April 2010 was a landmark month for both Shanghai and the whole of China. Marked by a spectacular firework display along the Yangtze River waterfront, the launch of the city’s Expo 2010 represented the first time that an ‘emerging economy’ had staged one of these iconic cultural and commercial events.
The Expo was hardly needed to raise the economic and political profile of China and its main commercial center, and yet – with more than 240 countries staging exhibitions – this global fair offered a genuine opportunity for businesses, government officials, journalists and individual travelers to get to know China a little better. Equally important, Expo 2010 provided a forum for the people of China to engage with the world. During the course of this six-month event, over 70 million people passed through the doors of the Culture Center where the Expo was held.
"Better City, Better Life"
The theme for the event was urban living, or to be more precise, "Better City, Better Life." Within this concept, the event was a showcase for new technologies and new concepts for life in a world where 55 percent of us live in cities. As emphasized by the organizers, such a pressing theme provided huge opportunities for cross-cultural dialogue.
However, the main topic of the Expo was, of course, trade. Since the heady days of Britain’s Great Exhibition, the ‘expo’ has always been about companies and governments showing off their technology to the world. At Expo 2010, American companies were out in force, with Coca-Cola introducing a self-freezing drink and General Motors demonstrating a smart car that could park itself. China also had plenty to present to the world, including a robot restaurant and the Shanghai Corporate Joint Pavilion, an eco-building that incorporates intelligent technologies and an architectural design based on ancient Taoist philosophies.
A center for trade
Shanghai was a natural location for Expo 2010. Situated at the mouth of the Yangtze, the city has been a center for trade between East and West since the 19th century. It’s status as China’s most populated city also chimed perfectly with the Expo’s theme of urban living.
Modern Shanghai is a vital Chinese port, which presently outstrips Hong Kong in terms of traffic. While the Chinese economy has undergone a radical recalibration in recent years, Shanghai now contains a hotbed of activity in the private sector, which comprises 42.5 percent of the city’s GDP, according to figures published by the government in 2005. Finance is increasingly important and, in addition to the city’s banking industry, Shanghai hosts the most important market share on the Chinese mainland.
KPMG in China
Shanghai’s recent expansion has created a growing demand for an educated workforce, a trend reflected throughout China. As Lily Siu, a senior manager with KPMG in China in human resources, explains, the company is recruiting heavily, not only in Shanghai but also across the whole country. "Overall, we will be recruiting between 1,300 and 1,500 graduates this year," she says.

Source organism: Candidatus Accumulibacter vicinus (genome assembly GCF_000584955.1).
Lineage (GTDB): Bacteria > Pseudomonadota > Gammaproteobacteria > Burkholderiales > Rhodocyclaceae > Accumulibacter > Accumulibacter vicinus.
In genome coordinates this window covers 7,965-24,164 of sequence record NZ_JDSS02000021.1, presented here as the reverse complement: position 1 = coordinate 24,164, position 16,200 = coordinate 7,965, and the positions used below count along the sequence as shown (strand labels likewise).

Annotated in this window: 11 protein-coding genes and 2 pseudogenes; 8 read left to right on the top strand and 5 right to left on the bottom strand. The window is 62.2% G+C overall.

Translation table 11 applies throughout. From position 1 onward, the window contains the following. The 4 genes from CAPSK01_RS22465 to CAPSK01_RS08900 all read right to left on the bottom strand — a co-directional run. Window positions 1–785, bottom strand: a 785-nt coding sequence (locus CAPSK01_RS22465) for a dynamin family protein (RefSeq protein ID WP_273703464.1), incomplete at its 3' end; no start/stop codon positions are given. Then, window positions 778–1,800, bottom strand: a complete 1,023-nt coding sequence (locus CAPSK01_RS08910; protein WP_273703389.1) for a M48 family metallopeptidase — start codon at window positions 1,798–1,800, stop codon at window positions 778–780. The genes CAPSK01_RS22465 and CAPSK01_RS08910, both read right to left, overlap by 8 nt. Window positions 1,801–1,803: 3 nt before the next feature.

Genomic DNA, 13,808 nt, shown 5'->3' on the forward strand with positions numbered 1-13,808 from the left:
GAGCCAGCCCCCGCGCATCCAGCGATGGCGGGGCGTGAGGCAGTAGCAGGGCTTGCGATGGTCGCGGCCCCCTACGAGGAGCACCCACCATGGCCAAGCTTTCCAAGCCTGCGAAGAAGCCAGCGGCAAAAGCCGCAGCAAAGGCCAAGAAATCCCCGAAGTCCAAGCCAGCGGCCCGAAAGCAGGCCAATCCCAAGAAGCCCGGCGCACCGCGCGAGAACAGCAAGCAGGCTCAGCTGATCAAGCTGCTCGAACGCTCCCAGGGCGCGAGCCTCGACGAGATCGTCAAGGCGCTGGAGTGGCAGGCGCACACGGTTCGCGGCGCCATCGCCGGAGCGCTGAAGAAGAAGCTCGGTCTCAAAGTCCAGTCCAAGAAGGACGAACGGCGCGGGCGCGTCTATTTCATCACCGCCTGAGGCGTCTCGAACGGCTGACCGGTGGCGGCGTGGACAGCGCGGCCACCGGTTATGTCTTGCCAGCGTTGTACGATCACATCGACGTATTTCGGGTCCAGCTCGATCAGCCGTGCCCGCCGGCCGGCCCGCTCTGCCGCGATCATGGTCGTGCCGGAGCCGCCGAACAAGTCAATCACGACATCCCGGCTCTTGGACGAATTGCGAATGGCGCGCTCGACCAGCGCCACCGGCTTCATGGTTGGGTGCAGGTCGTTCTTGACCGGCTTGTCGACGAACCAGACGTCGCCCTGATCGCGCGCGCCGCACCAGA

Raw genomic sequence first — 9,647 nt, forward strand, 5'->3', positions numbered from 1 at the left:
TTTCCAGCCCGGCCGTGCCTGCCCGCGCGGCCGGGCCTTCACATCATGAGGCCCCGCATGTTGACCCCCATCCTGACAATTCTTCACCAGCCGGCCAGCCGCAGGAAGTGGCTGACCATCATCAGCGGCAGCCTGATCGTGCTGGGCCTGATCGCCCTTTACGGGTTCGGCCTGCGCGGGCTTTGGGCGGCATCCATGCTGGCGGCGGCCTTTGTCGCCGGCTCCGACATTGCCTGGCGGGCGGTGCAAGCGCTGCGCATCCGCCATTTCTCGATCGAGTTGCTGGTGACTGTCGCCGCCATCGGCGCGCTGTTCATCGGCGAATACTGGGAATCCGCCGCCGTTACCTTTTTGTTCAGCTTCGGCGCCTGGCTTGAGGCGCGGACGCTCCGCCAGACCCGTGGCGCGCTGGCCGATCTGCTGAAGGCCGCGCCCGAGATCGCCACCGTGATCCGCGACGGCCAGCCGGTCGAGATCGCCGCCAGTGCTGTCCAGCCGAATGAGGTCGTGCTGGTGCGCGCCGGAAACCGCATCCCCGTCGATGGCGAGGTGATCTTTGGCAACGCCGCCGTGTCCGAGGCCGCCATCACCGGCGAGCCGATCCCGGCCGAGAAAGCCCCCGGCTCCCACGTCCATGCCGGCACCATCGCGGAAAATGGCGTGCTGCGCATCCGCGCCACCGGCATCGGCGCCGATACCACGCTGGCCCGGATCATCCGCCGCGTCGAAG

Lily stresses that KPMG’s graduate recruitment policy does not merely focus on a narrow range of graduates. "We are looking for graduates from all disciplines," she says. "What we’ve found is that by recruiting across a mix of disciplines we bring a valuable diversity to the workplace."
This approach to recruitment depends on an effective conversion and training program that provides graduates from a range of backgrounds with the skills required to work in practices such as audit, tax and advisory. However, Lily is keen to emphasize the importance of selecting candidates with the right blend of personal qualities. "We are looking for team players who are good communicators with logical minds," she says. "We are also seeking people who have a real passion for the work they will be doing."
The demand for experience
KPMG in China’s recruitment program also fulfills the company’s demand for experienced applicants. This is especially true in the case of KPMG’s Advisory practice, where candidates with a track record in particular industries are much sought after. However, the company’s search for personnel is not limited to China. "We’re looking for good candidates on a global basis, whether graduates or people with industry experience," says Lily. The caveat here is that candidates must have the right to work in China. In the case of students, this usually means Chinese nationals who are studying abroad.
Lily acknowledges that KPMG is recruiting in a competitive marketplace. "It’s important that we have the right corporate image to attract graduates," she says. "It’s also very important for us to understand who they are and what they want. To that end, we’ve done research involving internal and external analysis and focus groups."
Outreach also plays an important role in KPMG in China’s recruitment strategy, with HR organizing exhibitions and events in universities and cities across the country.
As KPMG’s talent search continues, so China’s economy continues to grow, attracting more people and more industries to commercial and industrial centers such as Shanghai. This will undoubtedly mean an ongoing demand for educated and skilled workers in a tight labor market. And it’s within this challenging environment that KPMG continues to work hard to establish itself as an employer of choice.